Dodgers’ treatment of Andre Ethier is baffling

As if the Dodgers aren’t a mess already, all they have to offer their fans now is hope for better seasons ahead.

So why are they still playing Andre Ethier this season and challenging his integrity?

You don’t have to be the team trainer, physician or general manager to understand there’s something wrong with one of the team’s very few good players.

He was an All-Star, but since the break he’s hitting .224 with seven runs batted in. His last home run came on July 25.


Ask Ethier if he should still be playing on a right knee that will require off-season surgery, and he says, “If you’re expecting me to do what I’ve done in the past, no, there’s no possible way I can do that right now. You can say tough it out and give it your best shot, but it’s not going to happen.

“It’s only going to get worse from this point. I’ve dealt with it all season long, but as the season goes on my body wears down. That’s just the way it is — I keep getting put in the lineup, so what am I supposed to do?”

The Dodgers played all season without a left fielder, so why not make a change in right, shut down Ethier and wheel him into the operating room?

“A million-dollar question,” Ethier says before catching himself. “But I think there is a value in finishing anything you start.”


But in doing so, his reputation begins to suffer with fans left to wonder what’s wrong with the guy. On the last trip, he hit .074.

Worse yet, and can it get any more around here, why would the team’s general manager even hint at the possibility that Ethier might be faking an injury?

“What am I supposed to be concerned about?” General Manager Ned Colletti says. “That he has those numbers [since the All-Star break], that he’s hurt or contends he’s hurt?”

Contends he’s hurt?



Obviously, the Dodgers don’t believe him. A week ago he had to have an ingrown nail removed from his big toe, which is on the same leg as his sore knee. He was a mess.

His sore knee does not allow him to land on his right foot properly, thereby taking away his ability to swing with authority. He’s had needles inserted into his knee to add fluid, and he’s had his ankle taped in an effort to keep his foot from rolling away from his knee pain.

A sore big toe made it no easier to land his foot.


So what do the Dodgers do? They insert him a game for defensive purposes a day after he had his toenail cut out. The game goes 13 innings. Then they have him in the starting lineup the following day.

Is this some kind of money-saving scheme, the Dodgers knowing he cannot perform, thereby weakening his off-season case for a new contract with the Dodgers or an arbitrator?

Ask Colletti if Ethier’s poor performance works to the Dodgers’ advantage, and he says, “Maybe a touch,” before going on to say, “Ethier’s consistency is far greater than six weeks.”

But instead of signing him to a multiyear deal, the team might go through the arbitration process, keep him for a year, but then risk losing him to free agency.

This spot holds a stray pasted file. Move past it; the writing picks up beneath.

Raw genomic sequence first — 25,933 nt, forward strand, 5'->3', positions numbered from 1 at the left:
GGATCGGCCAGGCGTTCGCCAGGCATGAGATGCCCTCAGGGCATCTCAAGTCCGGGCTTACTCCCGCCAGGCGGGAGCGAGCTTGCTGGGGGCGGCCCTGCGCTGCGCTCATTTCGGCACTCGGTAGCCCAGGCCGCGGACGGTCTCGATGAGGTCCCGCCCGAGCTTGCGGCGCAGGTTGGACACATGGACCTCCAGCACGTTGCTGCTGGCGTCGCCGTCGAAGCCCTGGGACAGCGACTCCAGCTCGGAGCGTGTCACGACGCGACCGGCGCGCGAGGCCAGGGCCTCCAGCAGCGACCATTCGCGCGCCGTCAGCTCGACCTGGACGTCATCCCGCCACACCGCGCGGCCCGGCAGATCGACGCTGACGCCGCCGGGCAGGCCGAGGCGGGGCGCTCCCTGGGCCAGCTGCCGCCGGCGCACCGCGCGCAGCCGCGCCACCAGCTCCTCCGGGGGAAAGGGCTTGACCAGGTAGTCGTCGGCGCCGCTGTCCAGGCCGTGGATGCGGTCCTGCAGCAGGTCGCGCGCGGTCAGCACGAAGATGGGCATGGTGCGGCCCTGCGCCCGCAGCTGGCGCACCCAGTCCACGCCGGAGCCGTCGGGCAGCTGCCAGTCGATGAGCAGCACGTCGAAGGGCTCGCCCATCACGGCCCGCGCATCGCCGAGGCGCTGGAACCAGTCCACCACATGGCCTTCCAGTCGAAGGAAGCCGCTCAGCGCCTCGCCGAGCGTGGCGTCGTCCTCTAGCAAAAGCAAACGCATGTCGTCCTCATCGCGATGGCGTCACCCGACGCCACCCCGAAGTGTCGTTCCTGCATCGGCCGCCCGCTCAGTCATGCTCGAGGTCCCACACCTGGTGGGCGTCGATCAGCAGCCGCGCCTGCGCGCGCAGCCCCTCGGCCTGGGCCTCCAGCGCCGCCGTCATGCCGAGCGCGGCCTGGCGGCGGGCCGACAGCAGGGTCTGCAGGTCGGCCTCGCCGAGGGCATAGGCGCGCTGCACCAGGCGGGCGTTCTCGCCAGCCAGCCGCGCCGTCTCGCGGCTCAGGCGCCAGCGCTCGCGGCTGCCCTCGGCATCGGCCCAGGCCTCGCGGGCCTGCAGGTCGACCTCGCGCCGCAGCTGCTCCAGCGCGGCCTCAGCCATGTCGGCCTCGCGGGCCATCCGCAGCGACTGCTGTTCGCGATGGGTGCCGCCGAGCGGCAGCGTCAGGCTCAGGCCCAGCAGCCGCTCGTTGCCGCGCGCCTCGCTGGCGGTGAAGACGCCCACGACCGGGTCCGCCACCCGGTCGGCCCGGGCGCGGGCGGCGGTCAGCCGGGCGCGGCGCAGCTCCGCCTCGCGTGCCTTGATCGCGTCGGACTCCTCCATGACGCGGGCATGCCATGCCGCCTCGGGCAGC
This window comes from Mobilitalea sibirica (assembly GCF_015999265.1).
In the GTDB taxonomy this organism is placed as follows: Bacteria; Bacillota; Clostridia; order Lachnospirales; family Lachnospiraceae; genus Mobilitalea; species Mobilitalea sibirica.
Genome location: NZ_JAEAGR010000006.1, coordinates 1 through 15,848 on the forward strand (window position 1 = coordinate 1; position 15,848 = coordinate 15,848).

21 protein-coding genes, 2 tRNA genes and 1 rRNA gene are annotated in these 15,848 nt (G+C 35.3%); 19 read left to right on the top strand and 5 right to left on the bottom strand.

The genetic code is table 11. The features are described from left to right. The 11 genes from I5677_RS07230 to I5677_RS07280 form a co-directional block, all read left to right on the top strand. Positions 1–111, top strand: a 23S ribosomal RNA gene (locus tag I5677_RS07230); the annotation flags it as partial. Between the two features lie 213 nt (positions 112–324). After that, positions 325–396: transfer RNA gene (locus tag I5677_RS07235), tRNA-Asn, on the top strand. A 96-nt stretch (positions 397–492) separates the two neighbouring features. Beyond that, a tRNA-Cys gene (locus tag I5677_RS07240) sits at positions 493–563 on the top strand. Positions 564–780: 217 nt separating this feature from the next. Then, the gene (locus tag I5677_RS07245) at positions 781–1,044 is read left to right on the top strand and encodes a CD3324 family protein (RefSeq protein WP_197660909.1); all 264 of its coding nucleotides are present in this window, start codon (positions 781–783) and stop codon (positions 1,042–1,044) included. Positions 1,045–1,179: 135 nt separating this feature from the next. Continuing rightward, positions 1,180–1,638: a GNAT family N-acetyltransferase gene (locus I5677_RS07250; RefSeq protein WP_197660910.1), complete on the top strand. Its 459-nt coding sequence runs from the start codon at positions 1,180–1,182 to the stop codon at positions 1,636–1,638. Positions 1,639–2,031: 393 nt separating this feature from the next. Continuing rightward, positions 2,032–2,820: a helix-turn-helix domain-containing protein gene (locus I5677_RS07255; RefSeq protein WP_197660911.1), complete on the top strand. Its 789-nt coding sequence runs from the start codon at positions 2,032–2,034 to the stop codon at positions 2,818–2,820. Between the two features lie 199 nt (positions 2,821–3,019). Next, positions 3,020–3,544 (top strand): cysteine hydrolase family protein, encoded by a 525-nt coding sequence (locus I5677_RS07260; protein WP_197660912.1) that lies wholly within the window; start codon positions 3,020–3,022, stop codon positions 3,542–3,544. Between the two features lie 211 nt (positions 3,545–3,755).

“The way it’s gone around here,” Ethier says, “The only thing that is certain — is the uncertainty.”

Ethier’s knee problems began last season, the team recommending rehab. He did so, feeling better in spring training.

He hit .311 in the first half of this season, but his knee began to bark early in July. He’s no longer the same hitter.

“I think our whole offense has struggled,” Colletti says when asked about Ethier’s knee, and what’s that got to do with the pain Ethier feels?


“I think this has something to do with it,” Colletti counters. “I think there are a lot of things that go into a hitter having a good year. I think the depth of a lineup will help some guys; the lack of depth will hurt some guys. [Matt] Kemp has really had a tremendous year with a lineup with not a lot of depth; Ethier has not.”

Once again Colletti seems to be implying the problem is not Ethier’s knee. It’s a strange way to talk about one of the team’s top players.

So hasn’t Ethier made himself clear?

“Other than going into the training room every day and saying my knee hurts,” Ethier says, “and having six-inch needles stuck into it to make it feel better, I’ve told them my mechanics are messed up because of my knee. They know.


“But they’ve told me, ‘Grin and bear it.’”

Anyone who knows anything about Ethier understands he’s driven by insecurity, so often doubted earlier in his career and still never quite sure folks are going to think he has the goods to be successful.

In so many ways, it’s like a football team that’s been told it’s “us against them,” only for Ethier it’s usually “them against me.”

It’s probably what makes him so good, and so he’s not going to sit down unless he’s told to do so. Surrender does not come easy to this kind of competitor.


It’s going to take the Dodgers, who’d better be better a year from now, to do the right thing.

But when’s the last time that happened?

AS HOT as it was, I asked Vin Scully on Friday night why he was still wearing a tie.

“I’m going for neatness,” he said before laughing at the realization it wasn’t one of the categories on the Dodgers’ broadcast survey.


It’s a little surprising, though, the Dodgers didn’t wait for the survey results before bringing him back.

EVER SINCE I set the magic number at 42 to eliminate James Loney as a Dodger, he’s become Babe Ruth.

I was thinking of having a chat with Vernon Wells next, and that’s all it took.

TODAY’S LAST word comes from Ralph Brax:


“I see that Scully is coming back next year despite turning 84. Don’t get any ideas.”

Funny, management here said the same thing.